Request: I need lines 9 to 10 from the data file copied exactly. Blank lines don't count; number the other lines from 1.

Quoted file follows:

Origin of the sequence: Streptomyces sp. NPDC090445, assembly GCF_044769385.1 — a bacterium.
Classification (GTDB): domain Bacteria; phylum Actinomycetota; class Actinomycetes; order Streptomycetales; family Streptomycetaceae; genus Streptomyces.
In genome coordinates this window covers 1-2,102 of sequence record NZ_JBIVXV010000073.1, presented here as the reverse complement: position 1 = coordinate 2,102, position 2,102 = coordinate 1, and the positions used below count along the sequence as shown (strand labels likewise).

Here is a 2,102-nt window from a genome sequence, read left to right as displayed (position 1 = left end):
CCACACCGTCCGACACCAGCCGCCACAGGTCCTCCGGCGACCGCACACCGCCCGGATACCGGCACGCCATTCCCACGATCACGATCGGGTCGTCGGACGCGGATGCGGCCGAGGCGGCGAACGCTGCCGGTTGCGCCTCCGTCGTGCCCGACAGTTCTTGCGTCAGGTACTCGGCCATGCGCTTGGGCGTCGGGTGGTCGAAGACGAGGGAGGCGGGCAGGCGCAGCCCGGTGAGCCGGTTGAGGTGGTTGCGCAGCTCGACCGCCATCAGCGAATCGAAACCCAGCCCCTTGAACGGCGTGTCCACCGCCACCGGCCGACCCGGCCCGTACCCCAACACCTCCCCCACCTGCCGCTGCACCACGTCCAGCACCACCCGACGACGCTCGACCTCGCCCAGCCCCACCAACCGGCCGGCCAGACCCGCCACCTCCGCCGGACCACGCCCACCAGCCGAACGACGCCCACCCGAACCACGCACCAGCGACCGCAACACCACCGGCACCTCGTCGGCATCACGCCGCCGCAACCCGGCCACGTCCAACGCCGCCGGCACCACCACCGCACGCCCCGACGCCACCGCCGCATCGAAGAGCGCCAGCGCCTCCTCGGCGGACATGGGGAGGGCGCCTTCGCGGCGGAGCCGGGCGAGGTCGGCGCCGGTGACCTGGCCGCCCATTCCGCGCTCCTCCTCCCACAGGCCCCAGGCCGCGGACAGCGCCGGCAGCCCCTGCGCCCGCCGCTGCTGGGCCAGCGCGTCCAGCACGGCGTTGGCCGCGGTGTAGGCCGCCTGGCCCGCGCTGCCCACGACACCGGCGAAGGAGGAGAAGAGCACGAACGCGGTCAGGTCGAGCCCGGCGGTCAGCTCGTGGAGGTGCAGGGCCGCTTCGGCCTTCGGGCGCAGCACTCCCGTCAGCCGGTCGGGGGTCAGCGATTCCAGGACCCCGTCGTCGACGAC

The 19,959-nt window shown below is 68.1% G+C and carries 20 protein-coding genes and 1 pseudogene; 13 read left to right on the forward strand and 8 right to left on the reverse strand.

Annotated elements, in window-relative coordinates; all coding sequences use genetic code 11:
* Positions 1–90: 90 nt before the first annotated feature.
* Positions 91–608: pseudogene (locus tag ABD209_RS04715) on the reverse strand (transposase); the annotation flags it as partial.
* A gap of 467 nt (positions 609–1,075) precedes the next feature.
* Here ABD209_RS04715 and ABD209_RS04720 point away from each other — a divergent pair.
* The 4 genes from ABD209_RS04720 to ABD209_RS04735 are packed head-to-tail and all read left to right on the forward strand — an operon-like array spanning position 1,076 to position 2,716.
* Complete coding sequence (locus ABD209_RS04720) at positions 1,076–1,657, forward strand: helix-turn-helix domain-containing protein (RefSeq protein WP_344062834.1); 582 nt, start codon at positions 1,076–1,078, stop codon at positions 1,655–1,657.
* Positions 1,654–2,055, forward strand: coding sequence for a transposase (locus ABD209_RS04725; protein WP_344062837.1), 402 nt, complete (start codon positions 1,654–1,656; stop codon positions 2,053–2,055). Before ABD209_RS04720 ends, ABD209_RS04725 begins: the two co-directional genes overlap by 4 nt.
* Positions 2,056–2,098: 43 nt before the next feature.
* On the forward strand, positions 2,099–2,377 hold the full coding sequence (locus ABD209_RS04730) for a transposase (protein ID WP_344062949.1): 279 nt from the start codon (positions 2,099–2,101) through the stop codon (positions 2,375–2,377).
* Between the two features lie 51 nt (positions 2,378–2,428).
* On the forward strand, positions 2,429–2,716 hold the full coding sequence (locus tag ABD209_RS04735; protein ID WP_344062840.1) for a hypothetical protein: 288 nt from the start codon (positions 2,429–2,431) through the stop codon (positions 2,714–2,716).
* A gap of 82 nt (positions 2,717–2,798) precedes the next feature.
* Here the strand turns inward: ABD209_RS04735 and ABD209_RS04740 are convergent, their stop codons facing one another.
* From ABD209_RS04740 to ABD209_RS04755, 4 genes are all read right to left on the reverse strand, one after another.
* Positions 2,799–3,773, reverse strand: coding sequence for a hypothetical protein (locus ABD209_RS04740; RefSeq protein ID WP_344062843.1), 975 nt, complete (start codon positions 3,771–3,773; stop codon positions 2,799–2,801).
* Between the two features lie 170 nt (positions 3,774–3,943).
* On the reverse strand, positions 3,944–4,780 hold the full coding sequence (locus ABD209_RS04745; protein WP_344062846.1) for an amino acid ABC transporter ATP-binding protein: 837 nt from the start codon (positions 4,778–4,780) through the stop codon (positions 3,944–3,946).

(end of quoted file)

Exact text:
* Positions 91–608: pseudogene (locus tag ABD209_RS04715) on the reverse strand (transposase); the annotation flags it as partial.
* A gap of 467 nt (positions 609–1,075) precedes the next feature.